Honour for a literary champ
A Cookernup girl who once read fairy tales on her family’s dairy farm has become the first recipient of an Honorary Doctorate in Education at one of New Zealand’s leading universities.
Dame Wendy Pye received the honour from Massey University last month for her commitment to education and literacy through her business Wendy Pye Publishing and its major early education arm Sunshine Books.
Her company has a publishing list of more than 2000 fiction and non-fiction titles which have sold more than 300 million copies and are supported by the online education tool Sunshine Online was used by more than two million children for early learning in Australia last year.
Dame Wendy adds the degree to a staggering list of achievements including being the first women inducted into the New Zealand Business Hall of Fame, becoming Dame Companion of the New Zealand Order of Merit for services to business and education, the MBE for International Services to Literacy and Publishing, as well as being named one of the most powerful business women by Forbes magazine Asia.
She said all of this stemmed from her mother’s love of reading, and her “luck” in gaining a good education at Cookernup school, Harvey Convent, Harvey Senior High School and Bunbury Senior High School.
Starting out as a copywriter at 6KY radio, Dame Wendy then wrote copy for David Jones, before moving to Sydney to further her journalism career and later New Zealand when she got married.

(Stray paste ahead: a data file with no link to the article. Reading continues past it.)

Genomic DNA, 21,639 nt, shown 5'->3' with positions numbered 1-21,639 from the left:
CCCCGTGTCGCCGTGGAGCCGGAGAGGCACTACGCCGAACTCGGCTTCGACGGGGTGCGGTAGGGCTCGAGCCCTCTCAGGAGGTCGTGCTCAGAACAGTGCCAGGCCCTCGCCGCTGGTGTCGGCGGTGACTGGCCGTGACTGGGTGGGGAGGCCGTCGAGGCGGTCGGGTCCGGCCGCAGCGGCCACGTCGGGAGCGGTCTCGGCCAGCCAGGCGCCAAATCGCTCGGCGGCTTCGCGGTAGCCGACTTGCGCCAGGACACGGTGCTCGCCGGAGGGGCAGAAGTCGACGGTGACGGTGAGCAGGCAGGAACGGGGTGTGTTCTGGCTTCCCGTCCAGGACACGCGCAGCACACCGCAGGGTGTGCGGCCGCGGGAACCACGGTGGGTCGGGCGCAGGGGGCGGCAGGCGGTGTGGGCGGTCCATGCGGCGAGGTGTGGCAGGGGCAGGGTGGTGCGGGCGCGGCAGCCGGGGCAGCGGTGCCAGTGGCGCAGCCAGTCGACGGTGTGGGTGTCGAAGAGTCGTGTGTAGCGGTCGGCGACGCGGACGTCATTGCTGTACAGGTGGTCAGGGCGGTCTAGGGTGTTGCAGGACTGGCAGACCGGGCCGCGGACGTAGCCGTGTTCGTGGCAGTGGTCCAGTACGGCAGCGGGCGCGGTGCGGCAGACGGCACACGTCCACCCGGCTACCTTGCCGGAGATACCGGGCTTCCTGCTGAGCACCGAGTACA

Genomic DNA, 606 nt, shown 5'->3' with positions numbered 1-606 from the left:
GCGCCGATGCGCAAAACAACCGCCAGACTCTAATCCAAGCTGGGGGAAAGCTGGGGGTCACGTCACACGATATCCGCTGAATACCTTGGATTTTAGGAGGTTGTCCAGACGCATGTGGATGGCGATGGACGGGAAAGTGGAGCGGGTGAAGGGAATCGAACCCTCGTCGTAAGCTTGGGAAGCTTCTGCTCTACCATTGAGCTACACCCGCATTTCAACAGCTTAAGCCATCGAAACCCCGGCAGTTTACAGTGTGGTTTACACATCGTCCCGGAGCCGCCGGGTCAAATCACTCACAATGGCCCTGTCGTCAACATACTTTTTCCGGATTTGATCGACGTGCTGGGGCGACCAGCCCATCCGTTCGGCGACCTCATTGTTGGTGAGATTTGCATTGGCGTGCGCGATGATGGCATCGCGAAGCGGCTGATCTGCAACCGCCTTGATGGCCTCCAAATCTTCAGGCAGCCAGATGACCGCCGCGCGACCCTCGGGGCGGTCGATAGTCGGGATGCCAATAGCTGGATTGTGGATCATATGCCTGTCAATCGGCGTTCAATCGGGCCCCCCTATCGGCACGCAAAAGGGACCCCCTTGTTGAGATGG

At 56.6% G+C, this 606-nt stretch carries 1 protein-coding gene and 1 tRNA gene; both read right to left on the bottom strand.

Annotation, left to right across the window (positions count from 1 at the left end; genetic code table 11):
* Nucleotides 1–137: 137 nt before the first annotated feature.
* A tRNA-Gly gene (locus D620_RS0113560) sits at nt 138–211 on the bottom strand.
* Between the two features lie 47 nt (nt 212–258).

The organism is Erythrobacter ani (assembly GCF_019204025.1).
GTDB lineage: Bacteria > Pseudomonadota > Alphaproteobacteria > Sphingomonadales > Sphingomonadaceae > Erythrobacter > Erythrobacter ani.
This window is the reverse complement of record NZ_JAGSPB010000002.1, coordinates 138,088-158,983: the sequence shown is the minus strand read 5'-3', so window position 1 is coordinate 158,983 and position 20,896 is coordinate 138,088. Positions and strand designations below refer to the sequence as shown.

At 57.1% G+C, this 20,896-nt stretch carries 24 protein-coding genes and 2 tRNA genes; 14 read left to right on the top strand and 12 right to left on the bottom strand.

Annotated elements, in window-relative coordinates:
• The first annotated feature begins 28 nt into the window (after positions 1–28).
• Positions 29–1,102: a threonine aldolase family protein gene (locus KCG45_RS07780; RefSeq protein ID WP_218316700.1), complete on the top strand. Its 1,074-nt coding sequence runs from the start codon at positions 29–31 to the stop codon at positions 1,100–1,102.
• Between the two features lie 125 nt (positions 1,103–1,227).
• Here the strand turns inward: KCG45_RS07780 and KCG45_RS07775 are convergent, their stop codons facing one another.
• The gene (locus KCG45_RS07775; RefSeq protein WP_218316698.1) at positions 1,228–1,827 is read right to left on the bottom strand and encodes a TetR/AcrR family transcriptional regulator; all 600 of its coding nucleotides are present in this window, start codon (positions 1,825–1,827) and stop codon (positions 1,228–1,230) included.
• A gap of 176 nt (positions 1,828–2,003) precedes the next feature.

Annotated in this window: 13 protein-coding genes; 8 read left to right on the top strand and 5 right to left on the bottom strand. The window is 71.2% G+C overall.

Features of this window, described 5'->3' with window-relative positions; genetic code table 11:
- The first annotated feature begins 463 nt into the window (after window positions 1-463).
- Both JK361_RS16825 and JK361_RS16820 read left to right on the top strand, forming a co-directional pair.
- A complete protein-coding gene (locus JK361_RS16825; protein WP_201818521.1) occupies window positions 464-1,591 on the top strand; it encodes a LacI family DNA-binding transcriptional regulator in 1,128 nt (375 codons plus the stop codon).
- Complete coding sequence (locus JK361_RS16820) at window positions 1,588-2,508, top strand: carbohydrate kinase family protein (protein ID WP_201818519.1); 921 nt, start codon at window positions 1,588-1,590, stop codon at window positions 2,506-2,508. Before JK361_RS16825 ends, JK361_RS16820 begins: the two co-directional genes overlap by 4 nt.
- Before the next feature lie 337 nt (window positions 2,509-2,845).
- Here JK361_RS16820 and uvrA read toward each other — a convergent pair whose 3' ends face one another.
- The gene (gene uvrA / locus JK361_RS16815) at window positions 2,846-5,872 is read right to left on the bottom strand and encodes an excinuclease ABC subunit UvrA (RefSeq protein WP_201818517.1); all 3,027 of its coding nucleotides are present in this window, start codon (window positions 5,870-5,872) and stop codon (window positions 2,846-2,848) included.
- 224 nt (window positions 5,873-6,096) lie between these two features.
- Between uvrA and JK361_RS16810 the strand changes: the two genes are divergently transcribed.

Her interest in education was sparked while writing a story about a dyslexia program.
“For the first time in my life I met children who could not read,” Dame Wendy said.
“I decided I would devote the rest of my life to helping them.”
She founded the Wendy Pye Foundation to tackle education and literacy problems around the globe.
“My passion is education,” Dame Wendy said.
“Especially for girls, who are not going to school in a lot of these countries.
“It’s fantastic to see education take people out of poverty.
“Once you learn to read, you gain confidence.”
Dame Wendy has run programs in Apartheid era Africa, worked with the World Bank in Brazil, and is presently working with migrants in Germany as well as teaching male prison inmates in New Zealand how to read to their children.
“Everybody should read to their children. Print is still so important to young children especially.”
Despite her love of reading, Dame Wendy has decided to remain illiterate on one count.
“Retirement is not a word I will enter into,” she said.
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